After deparaffinisation and rehydration to expose the immunoreactive epitopes of CD68 and p65, the sections to be stained were immersed in citrate buffer 5 mM at pH 6.0 and incubated in a microwave oven (Model NN S200W; Panasonic, Milano, Italy) on high power. Endogenous peroxidase activity was blocked by incubating the slides in 3% hydrogen peroxide in PBS followed by washing in PBS. Cell membranes were permeabilised by adding 0.1% saponin to the PBS. Non-specific labelling was blocked by coating with blocking serum (5% normal horse serum) for 20 minutes at room temperature. After washing in PBS the sections were incubated for 1 hour at room temperature with mouse anti-human CD68 (Dako) at a dilution of 1:100 of a 160 μg/ml solution.
For negative control slides normal mouse non-specific immunoglobulins (Santa Cruz Biotechnology) were used at the same protein concentration as the primary antibody. After repeated washing steps with PBS the sections were incubated with anti-mouse biotinylated antibody (Vector ABC Kit, Vector Laboratories) for 30 minutes at room temperature. After further washing the sections were incubated with ABC reagent (Vector ABC Kit, Vector Laboratories) for 30 minutes at room temperature. The slides were then incubated with chromogen-fast diaminobenzidine (DAB) for 1–5 minutes. Non-specific labelling was again blocked by coating with blocking serum (5% normal goat serum) for 20 minutes at room temperature. After washing in PBS the sections were incubated for 1 hour at room temperature with rabbit anti human p65 (Santa Cruz Biotechnology) at a dilution of 1:50 of a 200 μg/ml solution.
For the negative control slides normal rabbit non-specific immunoglobulins (Santa Cruz Biotechnology) were used at the same protein concentration as the primary antibody. After repeated washing steps with PBS the sections were incubated with anti-rabbit biotinylated antibody (Vector Alkaline Phosphatase Kit, Vector Laboratories) for 30 minutes at room temperature and, after further washing, the sections were incubated with ABC reagent (Vector Alkaline Phosphatase Kit, Vector Laboratories) for 30 minutes at room temperature. The slides were then incubated with chromogen fast red for 10–20 minutes, after which they were counterstained in haematoxylin and mounted on aqueous mounting medium.
Data are expressed as mean (SE) or median and interquartile range (IQR) as appropriate. The groups were compared by the Kruskal-Wallis or Mann-Whitney U test as appropriate. Bonferroni's correction was applied when indicated.
The total sputum cell count was significantly increased during exacerbations from a median (IQR) of 880 (510–1865) × 103/ml to 1914.5 (1065–3205) × 103/ml (p<0.05). The main inflammatory cells in the sputum were neutrophils (83.2 (IQR 75.4–92.3)%) and macrophages (14.7 (2.6–21.6)%) and their relative proportion did not change significantly during exacerbations (86.7 (78.1–96.4)% and 12.4 (3.1–17.6)%, respectively, p=NS). Treatment with inhaled glucocorticoids (n=6) did not affect any parameters measured (data not shown).
Most of the sputum inflammatory cells were p65 immunoreactive, both during exacerbations and during the stable phase (88 (81.1–93)% and 87.7 (71.5–88.7)%, respectively, p=NS; table 2). Nuclear staining for p65, an index of its activation, was absent in sputum neutrophils, both during exacerbations and in the stable phase (fig 1, table 2). In contrast, nuclear p65 was present in a proportion of sputum macrophages in the stable phase (16 (7–24)%) and was significantly increased during exacerbations (41.4 (6–69)%, p<0.05; fig 2, table 2). Treatment with inhaled glucocorticoids did not affect p65 nuclear expression (data not shown). Nuclear staining for p65 was present in CD68+ alveolar macrophages in the lung parenchyma as determined by double staining (fig 3).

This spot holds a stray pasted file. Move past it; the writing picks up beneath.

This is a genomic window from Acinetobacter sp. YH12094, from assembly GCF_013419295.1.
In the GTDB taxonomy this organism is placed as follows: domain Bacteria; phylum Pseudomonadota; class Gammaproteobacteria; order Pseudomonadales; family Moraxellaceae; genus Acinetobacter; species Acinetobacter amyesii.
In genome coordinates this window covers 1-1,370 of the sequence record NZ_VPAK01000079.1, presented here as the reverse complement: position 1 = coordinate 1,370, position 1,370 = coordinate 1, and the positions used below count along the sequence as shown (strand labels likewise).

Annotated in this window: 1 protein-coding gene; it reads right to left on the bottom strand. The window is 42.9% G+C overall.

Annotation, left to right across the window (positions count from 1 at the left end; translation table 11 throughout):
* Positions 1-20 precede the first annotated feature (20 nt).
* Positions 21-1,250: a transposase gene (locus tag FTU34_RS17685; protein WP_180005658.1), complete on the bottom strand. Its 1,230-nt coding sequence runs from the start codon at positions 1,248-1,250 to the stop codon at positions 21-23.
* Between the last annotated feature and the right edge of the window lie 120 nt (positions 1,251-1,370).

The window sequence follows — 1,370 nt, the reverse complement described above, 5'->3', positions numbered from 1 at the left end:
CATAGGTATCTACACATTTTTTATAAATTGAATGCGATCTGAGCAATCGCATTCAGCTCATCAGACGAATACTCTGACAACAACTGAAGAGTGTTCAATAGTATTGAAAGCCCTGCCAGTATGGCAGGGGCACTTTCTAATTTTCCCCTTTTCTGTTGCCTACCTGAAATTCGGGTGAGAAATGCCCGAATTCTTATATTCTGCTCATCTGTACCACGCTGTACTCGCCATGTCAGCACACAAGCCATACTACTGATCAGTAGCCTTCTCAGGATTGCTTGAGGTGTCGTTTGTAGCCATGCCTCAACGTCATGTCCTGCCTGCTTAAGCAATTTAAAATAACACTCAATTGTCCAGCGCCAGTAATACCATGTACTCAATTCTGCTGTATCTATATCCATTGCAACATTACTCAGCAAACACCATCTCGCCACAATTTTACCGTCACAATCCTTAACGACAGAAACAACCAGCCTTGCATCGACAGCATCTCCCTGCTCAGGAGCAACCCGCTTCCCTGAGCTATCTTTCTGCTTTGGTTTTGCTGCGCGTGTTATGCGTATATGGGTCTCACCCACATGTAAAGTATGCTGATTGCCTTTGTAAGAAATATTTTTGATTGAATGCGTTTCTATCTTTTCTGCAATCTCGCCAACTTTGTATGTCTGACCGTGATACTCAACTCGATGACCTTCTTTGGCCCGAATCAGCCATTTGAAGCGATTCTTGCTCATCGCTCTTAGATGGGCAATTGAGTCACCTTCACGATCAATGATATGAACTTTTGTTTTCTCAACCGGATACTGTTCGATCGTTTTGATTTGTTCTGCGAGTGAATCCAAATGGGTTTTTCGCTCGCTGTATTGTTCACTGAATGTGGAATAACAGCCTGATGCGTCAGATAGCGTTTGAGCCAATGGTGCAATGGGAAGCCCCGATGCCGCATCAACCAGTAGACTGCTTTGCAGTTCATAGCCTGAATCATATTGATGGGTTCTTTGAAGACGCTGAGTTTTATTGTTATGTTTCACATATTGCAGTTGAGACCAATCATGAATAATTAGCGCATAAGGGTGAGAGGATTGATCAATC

NF-κB activation is increased in sputum alveolar macrophages from smokers with moderate COPD during exacerbations, as indicated by increased nuclear localisation of p65 protein. No nuclear p65 was found in sputum neutrophils from patients with stable COPD or during exacerbations. Although an increase in proinflammatory mediators whose synthesis is critically dependent on NF-κB activation has been previously reported in COPD,2,3 the role of NF-κB activation has not previously been evaluated. We speculate that, during COPD exacerbations, trigger factors such as viral and bacterial infections may lead to NF-κB activation, cytokine and chemokine production, and further inflammatory cell infiltration of the airways.2,3,5 The collection of bronchial biopsy specimens from subjects with COPD exacerbations is difficult to perform and is rarely accepted by the patients. Direct evidence of NF-κB involvement in bronchial inflammation during exacerbations of COPD is therefore difficult to obtain by the current methodology. However, using sputum immunocytochemistry we found evidence of p65 activation in alveolar macrophages during COPD exacerbations. Nuclear expression of p65 is recognised as a direct expression of NF-κB activation, although it does not directly record gene activation and protein production.4 In this study we have also shown, for the first time, nuclear localisation of p65 in CD68+ alveolar macrophages, confirming the presence of activated NF-κB in lung parenchyma macrophages of patients with stable COPD. Interestingly, we did not find any nuclear localisation of p65 in sputum neutrophils. The absence of nuclear staining for p65 is unlikely to be due to unsuccessful permeabilisation of the nuclear membrane of the neutrophils as we have observed clear nuclear staining for glucocorticoid receptors in sputum neutrophils using the same conditions of permeabilisation.8 Our results are in agreement with a recent report that the nuclear translocation of p65 can be induced in bronchoalveolar macrophages after stimulation with lipopolysaccharide.9 Interestingly, Gram negative bacterial infections are recognised as a possible cause of COPD exacerbations.10 In contrast, nuclear localisation of p65 has never been described in vivo in neutrophil granulocytes. The nuclear translocation of p65 has been shown in vitro in peripheral blood neutrophils following stimulation with high doses of proinflammatory cytokines (such as tumour necrosis factor alpha) and/or lipopolysaccharide.11 Clearly, further in vivo and in vitro studies are necessary to elucidate the differences in activation of the NF-κB pathway in macrophages and neutrophils observed in our study.
In this preliminary report we have shown evidence of NF-κB activation in bronchial inflammation during exacerbations of COPD, although this was restricted to alveolar macrophages. These findings suggest that NF-κB is involved in the activation of sputum macrophages, but not neutrophils, during COPD exacerbations.
This work was supported by grants from MURST (Grant 60%), GlaxoSmithKline UK and Italy, Associazione per la Ricerca e la Cura dell'Asma (ARCA, Padova, Italy) and AstraZeneca, Italy.